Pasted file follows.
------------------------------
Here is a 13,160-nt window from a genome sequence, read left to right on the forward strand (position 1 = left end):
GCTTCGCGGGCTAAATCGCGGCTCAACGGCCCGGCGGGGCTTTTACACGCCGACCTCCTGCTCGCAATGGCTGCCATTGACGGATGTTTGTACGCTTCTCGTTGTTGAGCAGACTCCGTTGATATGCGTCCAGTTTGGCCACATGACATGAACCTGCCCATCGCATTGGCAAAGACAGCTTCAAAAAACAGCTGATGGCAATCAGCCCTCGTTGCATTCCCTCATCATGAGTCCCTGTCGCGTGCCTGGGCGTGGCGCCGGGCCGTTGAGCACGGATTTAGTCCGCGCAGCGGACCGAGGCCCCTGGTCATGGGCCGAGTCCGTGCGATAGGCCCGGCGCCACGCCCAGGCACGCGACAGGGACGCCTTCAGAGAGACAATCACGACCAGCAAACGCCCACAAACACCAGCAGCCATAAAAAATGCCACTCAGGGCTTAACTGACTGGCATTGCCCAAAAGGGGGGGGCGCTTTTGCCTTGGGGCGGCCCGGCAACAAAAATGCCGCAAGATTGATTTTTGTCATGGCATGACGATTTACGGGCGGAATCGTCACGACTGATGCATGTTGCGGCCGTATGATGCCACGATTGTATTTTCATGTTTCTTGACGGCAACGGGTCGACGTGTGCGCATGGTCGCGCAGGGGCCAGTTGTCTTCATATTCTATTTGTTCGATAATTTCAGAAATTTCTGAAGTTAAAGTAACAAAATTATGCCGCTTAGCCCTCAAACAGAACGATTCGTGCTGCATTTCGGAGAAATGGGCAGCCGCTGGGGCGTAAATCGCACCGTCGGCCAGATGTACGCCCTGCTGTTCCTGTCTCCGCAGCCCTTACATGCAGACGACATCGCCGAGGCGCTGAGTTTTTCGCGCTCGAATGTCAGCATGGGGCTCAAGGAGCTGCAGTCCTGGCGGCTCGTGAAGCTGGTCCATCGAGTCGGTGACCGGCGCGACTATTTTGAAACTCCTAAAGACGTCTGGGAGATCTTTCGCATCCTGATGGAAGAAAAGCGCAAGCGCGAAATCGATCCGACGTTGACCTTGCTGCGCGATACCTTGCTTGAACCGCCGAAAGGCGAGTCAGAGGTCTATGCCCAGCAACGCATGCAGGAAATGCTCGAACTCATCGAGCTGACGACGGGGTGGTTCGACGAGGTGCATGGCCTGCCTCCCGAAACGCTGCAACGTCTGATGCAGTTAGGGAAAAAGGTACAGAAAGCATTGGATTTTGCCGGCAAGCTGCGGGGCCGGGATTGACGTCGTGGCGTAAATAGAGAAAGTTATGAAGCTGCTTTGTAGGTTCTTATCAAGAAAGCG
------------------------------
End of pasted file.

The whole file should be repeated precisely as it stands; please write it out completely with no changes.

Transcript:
Here is a 13,160-nt window from a genome sequence, read left to right on the forward strand (position 1 = left end):
GCTTCGCGGGCTAAATCGCGGCTCAACGGCCCGGCGGGGCTTTTACACGCCGACCTCCTGCTCGCAATGGCTGCCATTGACGGATGTTTGTACGCTTCTCGTTGTTGAGCAGACTCCGTTGATATGCGTCCAGTTTGGCCACATGACATGAACCTGCCCATCGCATTGGCAAAGACAGCTTCAAAAAACAGCTGATGGCAATCAGCCCTCGTTGCATTCCCTCATCATGAGTCCCTGTCGCGTGCCTGGGCGTGGCGCCGGGCCGTTGAGCACGGATTTAGTCCGCGCAGCGGACCGAGGCCCCTGGTCATGGGCCGAGTCCGTGCGATAGGCCCGGCGCCACGCCCAGGCACGCGACAGGGACGCCTTCAGAGAGACAATCACGACCAGCAAACGCCCACAAACACCAGCAGCCATAAAAAATGCCACTCAGGGCTTAACTGACTGGCATTGCCCAAAAGGGGGGGGCGCTTTTGCCTTGGGGCGGCCCGGCAACAAAAATGCCGCAAGATTGATTTTTGTCATGGCATGACGATTTACGGGCGGAATCGTCACGACTGATGCATGTTGCGGCCGTATGATGCCACGATTGTATTTTCATGTTTCTTGACGGCAACGGGTCGACGTGTGCGCATGGTCGCGCAGGGGCCAGTTGTCTTCATATTCTATTTGTTCGATAATTTCAGAAATTTCTGAAGTTAAAGTAACAAAATTATGCCGCTTAGCCCTCAAACAGAACGATTCGTGCTGCATTTCGGAGAAATGGGCAGCCGCTGGGGCGTAAATCGCACCGTCGGCCAGATGTACGCCCTGCTGTTCCTGTCTCCGCAGCCCTTACATGCAGACGACATCGCCGAGGCGCTGAGTTTTTCGCGCTCGAATGTCAGCATGGGGCTCAAGGAGCTGCAGTCCTGGCGGCTCGTGAAGCTGGTCCATCGAGTCGGTGACCGGCGCGACTATTTTGAAACTCCTAAAGACGTCTGGGAGATCTTTCGCATCCTGATGGAAGAAAAGCGCAAGCGCGAAATCGATCCGACGTTGACCTTGCTGCGCGATACCTTGCTTGAACCGCCGAAAGGCGAGTCAGAGGTCTATGCCCAGCAACGCATGCAGGAAATGCTCGAACTCATCGAGCTGACGACGGGGTGGTTCGACGAGGTGCATGGCCTGCCTCCCGAAACGCTGCAACGTCTGATGCAGTTAGGGAAAAAGGTACAGAAAGCATTGGATTTTGCCGGCAAGCTGCGGGGCCGGGATTGACGTCGTGGCGTAAATAGAGAAAGTTATGAAGCTGCTTTGTAGGTTCTTATCAAGAAAGCG